Big Interns For Big Data

“[My wife] won’t let me talk about work anymore.” — Intern overheard talking at lunch

Quotes can be forged, but casual lunchtime conversation tends to be very candid. Indeed, it’s the indirect signals that mean to the most to me as I coordinate the intern program for the second year.

Another intern expressed delighted surprise at how well the interns are integrated into our teams. I take serious pride in this trait of the Vertica Summer Intern Program, as we ensure our interns each have at least one personal mentor and project that matters to us and to them. With eight interns this year, we have them doing everything from releasing features to customers and researching ways to improve performance to analyzing Vertica usage patterns and improving our testing framework. Our interns represented some geographic diversity, hailing from MIT, UVa, UMass Amherst, University of Houston, Brown and Purdue. The program has doubled and with good reason – in the last six months, two of our interns from 2011 have started full-time, as did a fellow co-intern of mine from back in 2009.

We encourage our interns to work their 40 hours and then enjoy Boston. Still, during the week-long Intern User-Defined-Function Contest, one of the eventual winners told me at 10 PM he wanted to skip school and come work at Vertica, while another pair of interns extended their internships. Though all will be returning to school in the fall, I’m thrilled that we can inspire the interns this deeply and grateful to all my coworkers who helped choose them from the candidate pool.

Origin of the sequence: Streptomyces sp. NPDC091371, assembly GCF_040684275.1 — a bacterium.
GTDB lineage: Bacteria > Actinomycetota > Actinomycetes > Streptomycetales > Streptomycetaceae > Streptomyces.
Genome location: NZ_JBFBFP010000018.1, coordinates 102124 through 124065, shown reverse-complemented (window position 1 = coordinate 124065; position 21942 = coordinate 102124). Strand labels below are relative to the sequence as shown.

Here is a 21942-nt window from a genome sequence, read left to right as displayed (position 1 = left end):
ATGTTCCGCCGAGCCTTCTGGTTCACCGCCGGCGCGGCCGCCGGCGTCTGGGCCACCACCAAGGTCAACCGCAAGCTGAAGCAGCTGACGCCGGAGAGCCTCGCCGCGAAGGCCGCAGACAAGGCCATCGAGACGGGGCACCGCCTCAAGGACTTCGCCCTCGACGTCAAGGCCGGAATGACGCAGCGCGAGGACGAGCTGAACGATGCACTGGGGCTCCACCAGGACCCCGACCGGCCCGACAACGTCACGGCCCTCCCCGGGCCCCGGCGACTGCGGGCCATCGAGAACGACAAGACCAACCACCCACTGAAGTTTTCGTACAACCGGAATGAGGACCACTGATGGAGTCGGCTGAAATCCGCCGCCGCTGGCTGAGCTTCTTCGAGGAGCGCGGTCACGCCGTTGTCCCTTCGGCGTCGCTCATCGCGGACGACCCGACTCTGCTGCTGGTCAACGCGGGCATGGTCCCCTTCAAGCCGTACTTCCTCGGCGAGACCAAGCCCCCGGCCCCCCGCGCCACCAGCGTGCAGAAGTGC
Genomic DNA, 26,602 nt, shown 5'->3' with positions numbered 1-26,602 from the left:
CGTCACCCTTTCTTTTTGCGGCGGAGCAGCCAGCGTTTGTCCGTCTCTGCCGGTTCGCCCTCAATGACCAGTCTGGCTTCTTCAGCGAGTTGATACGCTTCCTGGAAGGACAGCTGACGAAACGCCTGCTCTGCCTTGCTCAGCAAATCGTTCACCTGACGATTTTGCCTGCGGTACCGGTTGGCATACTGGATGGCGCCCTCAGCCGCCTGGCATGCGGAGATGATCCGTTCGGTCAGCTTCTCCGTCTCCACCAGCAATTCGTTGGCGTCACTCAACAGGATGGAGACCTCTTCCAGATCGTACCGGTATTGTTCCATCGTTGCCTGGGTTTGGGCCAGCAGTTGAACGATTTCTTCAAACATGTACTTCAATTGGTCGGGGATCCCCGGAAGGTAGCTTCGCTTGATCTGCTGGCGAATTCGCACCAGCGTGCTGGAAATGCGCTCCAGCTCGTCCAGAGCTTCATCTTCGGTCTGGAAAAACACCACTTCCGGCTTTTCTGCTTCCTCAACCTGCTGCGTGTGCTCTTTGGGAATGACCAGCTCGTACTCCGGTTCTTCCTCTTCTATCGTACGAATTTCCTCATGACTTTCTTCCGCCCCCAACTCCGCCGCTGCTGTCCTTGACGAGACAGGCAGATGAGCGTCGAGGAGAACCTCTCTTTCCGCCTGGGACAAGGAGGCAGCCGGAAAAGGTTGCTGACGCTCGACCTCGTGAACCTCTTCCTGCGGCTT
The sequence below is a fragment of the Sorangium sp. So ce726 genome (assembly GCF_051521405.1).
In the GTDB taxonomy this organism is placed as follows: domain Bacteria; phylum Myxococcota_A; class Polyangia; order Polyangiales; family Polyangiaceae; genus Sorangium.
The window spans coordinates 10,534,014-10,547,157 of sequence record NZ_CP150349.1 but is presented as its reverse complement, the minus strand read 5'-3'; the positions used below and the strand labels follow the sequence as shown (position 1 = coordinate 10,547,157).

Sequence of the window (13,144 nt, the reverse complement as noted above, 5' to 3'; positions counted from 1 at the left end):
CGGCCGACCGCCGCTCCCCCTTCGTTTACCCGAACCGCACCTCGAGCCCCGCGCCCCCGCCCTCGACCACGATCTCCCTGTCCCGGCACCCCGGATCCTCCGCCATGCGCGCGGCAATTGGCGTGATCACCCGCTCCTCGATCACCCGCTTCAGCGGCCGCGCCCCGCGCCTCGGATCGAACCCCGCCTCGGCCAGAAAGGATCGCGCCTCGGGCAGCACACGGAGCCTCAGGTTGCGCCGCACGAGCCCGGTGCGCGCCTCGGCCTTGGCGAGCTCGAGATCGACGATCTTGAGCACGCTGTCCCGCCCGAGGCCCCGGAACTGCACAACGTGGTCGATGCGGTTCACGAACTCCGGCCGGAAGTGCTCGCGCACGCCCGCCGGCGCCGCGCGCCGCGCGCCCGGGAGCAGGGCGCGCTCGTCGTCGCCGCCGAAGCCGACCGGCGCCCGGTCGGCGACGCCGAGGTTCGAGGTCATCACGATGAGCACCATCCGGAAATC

Vertica intern party

Annual intern party at Shilpa's, complete with (brand new) traditions of single-ski water skiing and watermelon carving. Photos taken by Ramachandra CN

But it’s not all work at Vertica. Along with individual lunches with Vertica’s top-brass, we managed hiking trips, poker nights (intern-organized!), creative four-player bocce matches, horse riding, and water skiing. Trust Vertica interns to even take the weekly Counter Strike game and turn it into a data-collection event, loading in-game kill locations into a Vertica database. I leave you with a level heatmap produced by our interns’ very own Vertica User-Defined-Function.

Heat Map

Here we see the deadliest locations of the Counter Strike map Italy. Though the concentration of carnage while attempting to rescue the hostages in the upper left is unsurprising, we can also understand how dangerous each of the access paths to the hostages are. For the same contest, the other interns created an AVRO parser, a JSON parser, and an automatic email-sending function for their contest entries. Heat map from Mark Fay and Matt Fay

We’ll be keeping in touch with this year’s crop of interns as they finish here and return to their respective academic programs. Many people have helped with the intern program this year, but I feel Adam Seering deserves special mention for all his work in making this summer a success. I also appreciate the support our coworkers have given the intern program from 1-on-1 help to attending the intern presentations in numbers.

Thank you Vertica 2012 interns for all your hard work this summer. You have no idea how much positive feedback I’ve heard about you all!

Our interns ending a successful summer by riding off into the sunset. Literally.

Our interns ending a successful summer by riding off into the sunset. Literally. Photo taken by Ramachandra CN.

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